Dennis Morgan as Jefferson Jones, U.S. Navy Chief Quartermaster and war hero
Connecticut, Christmas 1944
Film: Christmas in Connecticut
Release Date: August 11, 1945
Director: Peter Godfrey
Something about a naval uniform always reminds me of the holidays. Maybe it’s the happy homecoming of the heroic Commander Harry Bailey in It’s a Wonderful Life, or maybe it’s the charming naval hero in Christmas in Connecticut who finds himself instantly falling for Barbara Stanwyck (relatable enough) after he arrives on her doorstep to spend a memorable holiday in New England. Continue reading
Tom Cruise as LT Pete “Maverick” Mitchell, hotshot United States Naval Aviator
NAS Miramar near San Diego, Summer 1985
Film: Top Gun
Release Date: May 16, 1986
Director: Tony Scott
Costume Design: Wingate Jones, John Napolitano, Bobbie Read, and James W. Tyson
On March 3, 1969 the United States Navy established an elite school for the top one percent of its pilots. Its purpose was to teach the lost art of aerial combat and to insure[sic] that the handful of men who graduated were the best fighter pilots in the world.
Today, the Navy calls it Fighter Weapons School. The flyers call it: TOP GUN.
In 1922, the same year that the U.S. Navy commissioned its first aircraft carrier, Navy Day was established to commemorate the birthday of Theodore Roosevelt, whose vast accomplishments included serving as Assistant Secretary of the Navy before the ascended to the presidency. On Navy Day, it’s hard to think of a movie more associated with the United States’ naval warfare branch than Top Gun, which celebrated the talents and competition among U.S. Naval Aviators.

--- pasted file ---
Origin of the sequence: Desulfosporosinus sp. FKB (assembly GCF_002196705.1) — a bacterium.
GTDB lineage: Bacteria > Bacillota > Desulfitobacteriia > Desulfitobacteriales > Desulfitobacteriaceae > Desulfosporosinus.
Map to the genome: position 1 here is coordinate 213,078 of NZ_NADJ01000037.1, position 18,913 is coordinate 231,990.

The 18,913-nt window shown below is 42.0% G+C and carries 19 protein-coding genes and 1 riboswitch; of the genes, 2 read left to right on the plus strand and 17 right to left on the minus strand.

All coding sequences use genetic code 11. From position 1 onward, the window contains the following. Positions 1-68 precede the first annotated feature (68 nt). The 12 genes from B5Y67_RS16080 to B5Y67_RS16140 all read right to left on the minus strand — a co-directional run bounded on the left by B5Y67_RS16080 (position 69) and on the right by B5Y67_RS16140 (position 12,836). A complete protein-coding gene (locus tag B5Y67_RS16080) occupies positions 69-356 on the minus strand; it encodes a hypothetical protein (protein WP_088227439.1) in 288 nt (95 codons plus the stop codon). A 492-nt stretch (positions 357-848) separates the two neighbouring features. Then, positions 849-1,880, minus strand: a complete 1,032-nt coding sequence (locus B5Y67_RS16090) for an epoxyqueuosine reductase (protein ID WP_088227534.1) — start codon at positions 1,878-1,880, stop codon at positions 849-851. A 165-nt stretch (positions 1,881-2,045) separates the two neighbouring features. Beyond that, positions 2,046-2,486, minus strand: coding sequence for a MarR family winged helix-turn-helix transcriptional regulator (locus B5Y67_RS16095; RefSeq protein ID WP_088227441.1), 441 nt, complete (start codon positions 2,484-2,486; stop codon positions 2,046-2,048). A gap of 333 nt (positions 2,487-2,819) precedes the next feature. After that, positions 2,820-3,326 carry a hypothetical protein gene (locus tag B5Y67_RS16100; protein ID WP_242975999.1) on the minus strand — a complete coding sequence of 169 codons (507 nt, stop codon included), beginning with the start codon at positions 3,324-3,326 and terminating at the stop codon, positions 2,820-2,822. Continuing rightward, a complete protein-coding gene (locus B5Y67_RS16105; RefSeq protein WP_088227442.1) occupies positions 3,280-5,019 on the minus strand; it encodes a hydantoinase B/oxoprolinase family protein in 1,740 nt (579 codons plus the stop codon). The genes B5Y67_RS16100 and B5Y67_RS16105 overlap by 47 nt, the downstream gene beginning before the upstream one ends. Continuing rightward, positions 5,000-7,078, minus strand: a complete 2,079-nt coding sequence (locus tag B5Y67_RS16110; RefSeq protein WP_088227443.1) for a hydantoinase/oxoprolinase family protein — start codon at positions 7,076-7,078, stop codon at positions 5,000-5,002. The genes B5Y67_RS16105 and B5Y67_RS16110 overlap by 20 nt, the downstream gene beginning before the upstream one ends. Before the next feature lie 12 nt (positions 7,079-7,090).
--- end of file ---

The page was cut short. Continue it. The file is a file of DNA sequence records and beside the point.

Henry Fonda as Lt.(j.g.) Doug Roberts, U.S. Navy cargo ship executive officer
The Pacific Theater, Spring 1945
Film: Mister Roberts
Release Date: July 30, 1955
Director: John Ford, Mervyn Leroy, and Joshua Logan
Costume Designer: Moss Mabry
On Henry Fonda’s birthday, I want to celebrate one of the actor’s most famous roles among a talented cast of some of my favorite actors: Jack Lemmon, James Cagney, and William Powell.
Lieutenant (junior grade) Doug Roberts is a pragmatic executive officer on USS Reluctant, a cargo ship far from the action in “the waning days of World War II,” as we learn during the film’s opening credits. Despite his popularity on “the bucket”, Lt. Roberts is itching to see some combat… and to get away from useless martinets like the ship’s strict captain (Cagney).
Fonda had originated the role on stage. The play Mister Roberts had opened on Broadway in February 1948, a few years after Fonda and his pal James Stewart returned from their own service in the war.